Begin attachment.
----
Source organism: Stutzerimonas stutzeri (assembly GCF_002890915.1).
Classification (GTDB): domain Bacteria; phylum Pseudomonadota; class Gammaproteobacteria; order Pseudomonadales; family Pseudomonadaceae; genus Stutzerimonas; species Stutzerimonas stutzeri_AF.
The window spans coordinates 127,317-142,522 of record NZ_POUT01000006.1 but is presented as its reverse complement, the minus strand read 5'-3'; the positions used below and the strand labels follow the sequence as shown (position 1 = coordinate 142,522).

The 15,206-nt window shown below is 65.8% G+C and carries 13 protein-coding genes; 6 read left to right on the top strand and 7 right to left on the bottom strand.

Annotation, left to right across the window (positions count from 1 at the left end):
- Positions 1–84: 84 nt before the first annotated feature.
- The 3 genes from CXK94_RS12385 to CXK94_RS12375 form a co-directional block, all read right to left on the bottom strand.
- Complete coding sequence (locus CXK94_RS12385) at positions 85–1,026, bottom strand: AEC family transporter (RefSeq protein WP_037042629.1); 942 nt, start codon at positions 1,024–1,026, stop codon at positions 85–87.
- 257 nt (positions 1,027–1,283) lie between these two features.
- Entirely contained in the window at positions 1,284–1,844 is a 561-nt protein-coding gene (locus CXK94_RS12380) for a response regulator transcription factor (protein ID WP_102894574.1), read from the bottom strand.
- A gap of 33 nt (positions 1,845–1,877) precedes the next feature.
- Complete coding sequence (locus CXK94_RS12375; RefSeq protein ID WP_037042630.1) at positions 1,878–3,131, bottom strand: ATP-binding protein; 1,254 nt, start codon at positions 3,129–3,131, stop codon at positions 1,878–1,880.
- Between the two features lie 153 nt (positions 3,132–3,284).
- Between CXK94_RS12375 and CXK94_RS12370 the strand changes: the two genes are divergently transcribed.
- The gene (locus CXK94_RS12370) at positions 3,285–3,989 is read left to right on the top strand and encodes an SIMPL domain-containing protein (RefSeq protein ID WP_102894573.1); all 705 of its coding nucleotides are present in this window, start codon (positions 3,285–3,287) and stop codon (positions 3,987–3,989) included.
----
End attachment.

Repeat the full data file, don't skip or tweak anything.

Source organism: Stutzerimonas stutzeri (assembly GCF_002890915.1).
Classification (GTDB): domain Bacteria; phylum Pseudomonadota; class Gammaproteobacteria; order Pseudomonadales; family Pseudomonadaceae; genus Stutzerimonas; species Stutzerimonas stutzeri_AF.
The window spans coordinates 127,317-142,522 of record NZ_POUT01000006.1 but is presented as its reverse complement, the minus strand read 5'-3'; the positions used below and the strand labels follow the sequence as shown (position 1 = coordinate 142,522).

The 15,206-nt window shown below is 65.8% G+C and carries 13 protein-coding genes; 6 read left to right on the top strand and 7 right to left on the bottom strand.

Annotation, left to right across the window (positions count from 1 at the left end):
- Positions 1–84: 84 nt before the first annotated feature.
- The 3 genes from CXK94_RS12385 to CXK94_RS12375 form a co-directional block, all read right to left on the bottom strand.
- Complete coding sequence (locus CXK94_RS12385) at positions 85–1,026, bottom strand: AEC family transporter (RefSeq protein WP_037042629.1); 942 nt, start codon at positions 1,024–1,026, stop codon at positions 85–87.
- 257 nt (positions 1,027–1,283) lie between these two features.
- Entirely contained in the window at positions 1,284–1,844 is a 561-nt protein-coding gene (locus CXK94_RS12380) for a response regulator transcription factor (protein ID WP_102894574.1), read from the bottom strand.
- A gap of 33 nt (positions 1,845–1,877) precedes the next feature.
- Complete coding sequence (locus CXK94_RS12375; RefSeq protein ID WP_037042630.1) at positions 1,878–3,131, bottom strand: ATP-binding protein; 1,254 nt, start codon at positions 3,129–3,131, stop codon at positions 1,878–1,880.
- Between the two features lie 153 nt (positions 3,132–3,284).
- Between CXK94_RS12375 and CXK94_RS12370 the strand changes: the two genes are divergently transcribed.
- The gene (locus CXK94_RS12370) at positions 3,285–3,989 is read left to right on the top strand and encodes an SIMPL domain-containing protein (RefSeq protein ID WP_102894573.1); all 705 of its coding nucleotides are present in this window, start codon (positions 3,285–3,287) and stop codon (positions 3,987–3,989) included.